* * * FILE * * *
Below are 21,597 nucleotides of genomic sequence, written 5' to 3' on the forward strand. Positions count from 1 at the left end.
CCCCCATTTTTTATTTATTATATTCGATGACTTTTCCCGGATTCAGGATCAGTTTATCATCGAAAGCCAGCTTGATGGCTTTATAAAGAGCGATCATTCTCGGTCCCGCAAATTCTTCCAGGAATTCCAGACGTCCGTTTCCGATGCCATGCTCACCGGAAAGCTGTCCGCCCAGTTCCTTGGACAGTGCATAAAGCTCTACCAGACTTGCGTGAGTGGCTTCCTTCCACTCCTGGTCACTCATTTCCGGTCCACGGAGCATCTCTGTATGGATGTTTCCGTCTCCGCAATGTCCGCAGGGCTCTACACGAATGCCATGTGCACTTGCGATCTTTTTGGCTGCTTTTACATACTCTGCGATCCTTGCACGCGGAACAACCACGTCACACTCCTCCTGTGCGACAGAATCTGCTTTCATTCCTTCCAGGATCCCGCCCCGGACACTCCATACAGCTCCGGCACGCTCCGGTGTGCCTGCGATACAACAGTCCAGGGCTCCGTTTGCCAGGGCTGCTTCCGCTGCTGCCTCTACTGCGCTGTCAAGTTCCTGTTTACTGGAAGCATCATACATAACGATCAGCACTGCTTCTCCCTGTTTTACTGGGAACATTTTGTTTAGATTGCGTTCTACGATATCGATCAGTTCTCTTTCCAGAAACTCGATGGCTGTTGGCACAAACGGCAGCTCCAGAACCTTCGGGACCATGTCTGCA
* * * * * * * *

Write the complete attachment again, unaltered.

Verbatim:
Below are 21,597 nucleotides of genomic sequence, written 5' to 3' on the forward strand. Positions count from 1 at the left end.
CCCCCATTTTTTATTTATTATATTCGATGACTTTTCCCGGATTCAGGATCAGTTTATCATCGAAAGCCAGCTTGATGGCTTTATAAAGAGCGATCATTCTCGGTCCCGCAAATTCTTCCAGGAATTCCAGACGTCCGTTTCCGATGCCATGCTCACCGGAAAGCTGTCCGCCCAGTTCCTTGGACAGTGCATAAAGCTCTACCAGACTTGCGTGAGTGGCTTCCTTCCACTCCTGGTCACTCATTTCCGGTCCACGGAGCATCTCTGTATGGATGTTTCCGTCTCCGCAATGTCCGCAGGGCTCTACACGAATGCCATGTGCACTTGCGATCTTTTTGGCTGCTTTTACATACTCTGCGATCCTTGCACGCGGAACAACCACGTCACACTCCTCCTGTGCGACAGAATCTGCTTTCATTCCTTCCAGGATCCCGCCCCGGACACTCCATACAGCTCCGGCACGCTCCGGTGTGCCTGCGATACAACAGTCCAGGGCTCCGTTTGCCAGGGCTGCTTCCGCTGCTGCCTCTACTGCGCTGTCAAGTTCCTGTTTACTGGAAGCATCATACATAACGATCAGCACTGCTTCTCCCTGTTTTACTGGGAACATTTTGTTTAGATTGCGTTCTACGATATCGATCAGTTCTCTTTCCAGAAACTCGATGGCTGTTGGCACAAACGGCAGCTCCAGAACCTTCGGGACCATGTCTGCA